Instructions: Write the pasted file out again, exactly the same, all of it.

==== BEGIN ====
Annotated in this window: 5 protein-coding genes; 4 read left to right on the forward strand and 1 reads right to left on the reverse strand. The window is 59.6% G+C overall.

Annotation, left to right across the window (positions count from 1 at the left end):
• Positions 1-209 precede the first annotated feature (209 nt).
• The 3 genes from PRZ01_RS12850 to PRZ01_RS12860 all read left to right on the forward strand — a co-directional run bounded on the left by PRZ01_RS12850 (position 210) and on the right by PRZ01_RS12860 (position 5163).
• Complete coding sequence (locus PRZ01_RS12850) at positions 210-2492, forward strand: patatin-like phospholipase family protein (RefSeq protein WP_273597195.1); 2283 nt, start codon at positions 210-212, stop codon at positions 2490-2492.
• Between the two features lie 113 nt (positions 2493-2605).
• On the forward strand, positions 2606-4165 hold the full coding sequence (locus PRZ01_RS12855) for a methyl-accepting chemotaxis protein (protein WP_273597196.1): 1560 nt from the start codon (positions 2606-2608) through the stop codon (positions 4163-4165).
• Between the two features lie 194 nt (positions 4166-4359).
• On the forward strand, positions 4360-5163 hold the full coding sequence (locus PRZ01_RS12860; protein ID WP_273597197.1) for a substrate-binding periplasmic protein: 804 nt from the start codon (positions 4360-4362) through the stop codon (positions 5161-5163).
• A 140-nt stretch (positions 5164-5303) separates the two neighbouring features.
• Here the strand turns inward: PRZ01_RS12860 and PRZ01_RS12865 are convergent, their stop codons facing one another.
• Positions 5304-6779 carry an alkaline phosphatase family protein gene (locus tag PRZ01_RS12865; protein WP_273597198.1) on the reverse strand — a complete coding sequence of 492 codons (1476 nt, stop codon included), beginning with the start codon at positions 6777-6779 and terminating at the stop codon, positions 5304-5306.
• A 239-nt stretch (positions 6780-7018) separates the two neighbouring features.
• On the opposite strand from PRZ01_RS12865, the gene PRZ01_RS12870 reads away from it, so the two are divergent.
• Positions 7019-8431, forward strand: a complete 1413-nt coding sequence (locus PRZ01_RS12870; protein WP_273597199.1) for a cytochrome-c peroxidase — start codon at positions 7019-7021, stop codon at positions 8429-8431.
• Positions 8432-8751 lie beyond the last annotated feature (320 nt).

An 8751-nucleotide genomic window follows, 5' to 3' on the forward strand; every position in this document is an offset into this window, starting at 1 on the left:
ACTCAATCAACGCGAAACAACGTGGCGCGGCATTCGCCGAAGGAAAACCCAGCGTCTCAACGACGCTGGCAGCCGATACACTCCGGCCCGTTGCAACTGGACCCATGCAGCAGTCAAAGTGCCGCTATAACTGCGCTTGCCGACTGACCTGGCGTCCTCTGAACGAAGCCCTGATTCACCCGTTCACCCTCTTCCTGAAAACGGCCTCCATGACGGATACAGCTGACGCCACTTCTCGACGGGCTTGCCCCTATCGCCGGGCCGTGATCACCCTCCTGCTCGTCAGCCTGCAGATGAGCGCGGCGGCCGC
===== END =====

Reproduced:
Annotated in this window: 5 protein-coding genes; 4 read left to right on the forward strand and 1 reads right to left on the reverse strand. The window is 59.6% G+C overall.

Annotation, left to right across the window (positions count from 1 at the left end):
• Positions 1-209 precede the first annotated feature (209 nt).
• The 3 genes from PRZ01_RS12850 to PRZ01_RS12860 all read left to right on the forward strand — a co-directional run bounded on the left by PRZ01_RS12850 (position 210) and on the right by PRZ01_RS12860 (position 5163).
• Complete coding sequence (locus PRZ01_RS12850) at positions 210-2492, forward strand: patatin-like phospholipase family protein (RefSeq protein WP_273597195.1); 2283 nt, start codon at positions 210-212, stop codon at positions 2490-2492.
• Between the two features lie 113 nt (positions 2493-2605).
• On the forward strand, positions 2606-4165 hold the full coding sequence (locus PRZ01_RS12855) for a methyl-accepting chemotaxis protein (protein WP_273597196.1): 1560 nt from the start codon (positions 2606-2608) through the stop codon (positions 4163-4165).
• Between the two features lie 194 nt (positions 4166-4359).
• On the forward strand, positions 4360-5163 hold the full coding sequence (locus PRZ01_RS12860; protein ID WP_273597197.1) for a substrate-binding periplasmic protein: 804 nt from the start codon (positions 4360-4362) through the stop codon (positions 5161-5163).
• A 140-nt stretch (positions 5164-5303) separates the two neighbouring features.
• Here the strand turns inward: PRZ01_RS12860 and PRZ01_RS12865 are convergent, their stop codons facing one another.
• Positions 5304-6779 carry an alkaline phosphatase family protein gene (locus tag PRZ01_RS12865; protein WP_273597198.1) on the reverse strand — a complete coding sequence of 492 codons (1476 nt, stop codon included), beginning with the start codon at positions 6777-6779 and terminating at the stop codon, positions 5304-5306.
• A 239-nt stretch (positions 6780-7018) separates the two neighbouring features.
• On the opposite strand from PRZ01_RS12865, the gene PRZ01_RS12870 reads away from it, so the two are divergent.
• Positions 7019-8431, forward strand: a complete 1413-nt coding sequence (locus PRZ01_RS12870; protein WP_273597199.1) for a cytochrome-c peroxidase — start codon at positions 7019-7021, stop codon at positions 8429-8431.
• Positions 8432-8751 lie beyond the last annotated feature (320 nt).

An 8751-nucleotide genomic window follows, 5' to 3' on the forward strand; every position in this document is an offset into this window, starting at 1 on the left:
ACTCAATCAACGCGAAACAACGTGGCGCGGCATTCGCCGAAGGAAAACCCAGCGTCTCAACGACGCTGGCAGCCGATACACTCCGGCCCGTTGCAACTGGACCCATGCAGCAGTCAAAGTGCCGCTATAACTGCGCTTGCCGACTGACCTGGCGTCCTCTGAACGAAGCCCTGATTCACCCGTTCACCCTCTTCCTGAAAACGGCCTCCATGACGGATACAGCTGACGCCACTTCTCGACGGGCTTGCCCCTATCGCCGGGCCGTGATCACCCTCCTGCTCGTCAGCCTGCAGATGAGCGCGGCGGCCGC